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Angry parents find little legal recourse when schools put their kids in ‘seclusion rooms'

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Illustration of child in isolation room

Photo illustration by Sara Wadford/Jeff Cameron Collingwood; Suzanne Tucker/

The first clue that a teacher had been shutting Cecilia and Kevin Wilson’s son, Ryleigh, into a school closet appeared on Facebook.

The first-grader frequently had emotional outbursts in fall 2012. Administrators at Mint Valley Elementary School in Longview, Washington, often asked the parents to take him home. During a particularly bad incident on Halloween that year, they arrived at the school to find Ryleigh being restrained by the principal, as the child screamed and hyperventilated. After that, the Wilsons say Ryleigh resisted going to school and became afraid to be left alone.

They began to understand his behavior when another Mint Valley parent posted pictures of the school’s “isolation booth” to Facebook in November of that year. The booth was a closet-size, lightless, windowless room with padded walls. The pictures circulated among Longview parents, and when Ryleigh heard his parents discussing it, he said he’d been shut into it multiple times that fall. On Halloween, it was because he left his seat without permission.

Washington state law at the time permitted isolation rooms to be used only with parental permission as a type of therapy for special education students. Ryleigh was not in special education, and the Wilsons hadn’t even known the booth existed before the Facebook pictures. They and four other families, who also were unaware of this practice until the Facebook posts, sued the district in 2015.

The parents lost. Their attorney Tara Lawrence of Portland, Oregon, says the plaintiffs were stunned by the verdict. Advocates for disabled students say this kind of loss is not unusual. Though isolation of juveniles is forbidden in federally funded mental health care facilities, as well as in federal prisons, no similar provision exists for schools. State laws, if they exist at all, are a patchwork. Some apply only to disabled students, some to all students, and other causes of action have had only mixed success. Juries unfamiliar with the needs of disabled students may defer to teachers’ judgment.

“It’s hard to win these cases, legally,” says Mary Griffin, a lawyer and education program director of the Washington Autism Alliance & Advocacy. “I’ve always thought it was bias. But … this Mint Valley thing was very disturbing because she still didn’t win when she took out all the kids that had [disability diagnoses].”

Not a TimeOut

Disabled students are disproportionately affected by seclusion policies. According to the U.S. Department of Education Office for Civil Rights, special-needs students were just 12 percent of all students in 2013-2014, but they represented 57 percent of those put into seclusion. Black kids were also overrepresented; they were 19 percent of the student population with individualized education plans, which were authorized by federal disability rights law that year, but were 36 percent of those secluded.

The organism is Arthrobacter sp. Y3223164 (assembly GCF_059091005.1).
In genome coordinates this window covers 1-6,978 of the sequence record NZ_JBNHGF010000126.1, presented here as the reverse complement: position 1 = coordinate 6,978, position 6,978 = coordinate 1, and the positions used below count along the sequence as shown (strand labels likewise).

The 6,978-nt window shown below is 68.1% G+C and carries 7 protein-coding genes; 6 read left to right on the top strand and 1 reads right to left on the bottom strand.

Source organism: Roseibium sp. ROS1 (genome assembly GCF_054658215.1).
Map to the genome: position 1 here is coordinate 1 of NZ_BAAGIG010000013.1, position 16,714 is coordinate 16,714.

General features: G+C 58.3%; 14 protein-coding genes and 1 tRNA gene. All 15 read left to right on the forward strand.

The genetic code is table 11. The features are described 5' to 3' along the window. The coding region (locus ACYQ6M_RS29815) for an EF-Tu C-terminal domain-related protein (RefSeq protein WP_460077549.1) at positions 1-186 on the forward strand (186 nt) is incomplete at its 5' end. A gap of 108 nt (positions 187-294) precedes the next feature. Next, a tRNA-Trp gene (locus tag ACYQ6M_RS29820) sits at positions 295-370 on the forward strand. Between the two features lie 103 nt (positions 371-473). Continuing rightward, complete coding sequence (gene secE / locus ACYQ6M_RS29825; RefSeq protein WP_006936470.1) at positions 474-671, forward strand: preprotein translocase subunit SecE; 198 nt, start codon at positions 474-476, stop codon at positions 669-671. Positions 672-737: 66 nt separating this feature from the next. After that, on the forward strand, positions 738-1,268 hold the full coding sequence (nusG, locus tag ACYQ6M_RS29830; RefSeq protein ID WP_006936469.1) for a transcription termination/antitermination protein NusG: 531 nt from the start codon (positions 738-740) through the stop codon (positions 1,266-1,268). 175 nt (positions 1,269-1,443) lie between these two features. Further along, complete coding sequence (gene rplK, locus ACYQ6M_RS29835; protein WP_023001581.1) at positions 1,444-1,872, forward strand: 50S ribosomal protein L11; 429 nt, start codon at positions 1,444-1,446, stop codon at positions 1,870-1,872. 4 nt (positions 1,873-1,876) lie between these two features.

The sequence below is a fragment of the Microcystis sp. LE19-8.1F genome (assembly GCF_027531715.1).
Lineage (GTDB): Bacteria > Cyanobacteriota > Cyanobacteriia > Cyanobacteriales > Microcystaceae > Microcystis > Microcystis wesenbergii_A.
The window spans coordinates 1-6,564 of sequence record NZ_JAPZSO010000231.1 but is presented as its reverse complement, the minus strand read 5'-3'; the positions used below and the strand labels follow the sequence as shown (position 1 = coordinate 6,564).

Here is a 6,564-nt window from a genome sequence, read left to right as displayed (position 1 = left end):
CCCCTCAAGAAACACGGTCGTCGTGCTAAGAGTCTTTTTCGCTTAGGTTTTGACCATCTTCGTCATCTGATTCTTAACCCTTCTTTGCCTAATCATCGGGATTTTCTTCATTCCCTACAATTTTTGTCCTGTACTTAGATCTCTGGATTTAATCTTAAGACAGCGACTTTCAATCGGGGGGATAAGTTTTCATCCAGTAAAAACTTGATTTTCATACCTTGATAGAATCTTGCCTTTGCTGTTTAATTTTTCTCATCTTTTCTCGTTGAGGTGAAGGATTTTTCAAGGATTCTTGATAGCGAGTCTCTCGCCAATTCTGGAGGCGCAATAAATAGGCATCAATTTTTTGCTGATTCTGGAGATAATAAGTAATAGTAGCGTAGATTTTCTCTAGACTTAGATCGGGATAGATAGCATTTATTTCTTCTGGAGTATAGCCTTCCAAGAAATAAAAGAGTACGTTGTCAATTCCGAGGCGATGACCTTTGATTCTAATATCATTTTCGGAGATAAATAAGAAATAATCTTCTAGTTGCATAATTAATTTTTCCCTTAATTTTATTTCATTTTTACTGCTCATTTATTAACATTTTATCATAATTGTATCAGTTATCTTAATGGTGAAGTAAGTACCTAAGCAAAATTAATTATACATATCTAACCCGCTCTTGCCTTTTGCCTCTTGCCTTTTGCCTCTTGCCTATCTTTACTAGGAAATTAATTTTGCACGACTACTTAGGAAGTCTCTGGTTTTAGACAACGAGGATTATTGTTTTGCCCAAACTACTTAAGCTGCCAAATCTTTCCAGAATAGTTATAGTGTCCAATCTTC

Seclusion is not considered a timeout or a moment in a quiet area. The Department of Education defines seclusion as involuntary confinement in a space that the student is prevented from leaving. Using that definition, a 2014 report from the U.S. Senate Health, Education, Labor and Pensions Committee said research has found there’s no therapeutic benefit to the practice. State laws, school policies and IEPs often authorize seclusion as a last resort in an emergency or permit it as a way to calm highly emotional students.

But in practice, the Senate report found that it can be misused, with students sent to isolation as a punishment, sometimes for long periods or repeatedly over the course of a semester.

“Anecdotally, [we] just hear stories of kids being secluded for shockingly minor behaviors,” says Annie Acosta, director of fiscal and family support policy for the Arc, a Washington, D.C., disability rights organization.

As with Mint Valley, the Senate report found that many schools don’t tell the parents when they’re using seclusion—even when the law requires it. But like the Wilsons, those families will still notice the effects.

“I think just the violation of one’s autonomy and civil rights by being held against their will is a really traumatic experience for a lot of kids,” says Acosta. This may be particularly acute for children whose disability prevents them from speaking because they can’t tell anyone.

Seclusion also subtracts from instructional time, which can be significant if done frequently. It’s also not a long-term solution to the problem behavior.

In fact, Seattle education attorney Katherine George says it can backfire.

“In some cases, removing the kid to isolation in response to disruptive behavior encouraged the behavior, because it removed the kid from whatever was bothering him or her,” says George, who helped write a Washington state law limiting the use of isolation and physical restraints.


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This article was published in the July 2018 ABA Journal magazine with the title "Solitary for Kids: Angry parents find little legal recourse when schools put their kids in ‘seclusion rooms.’"

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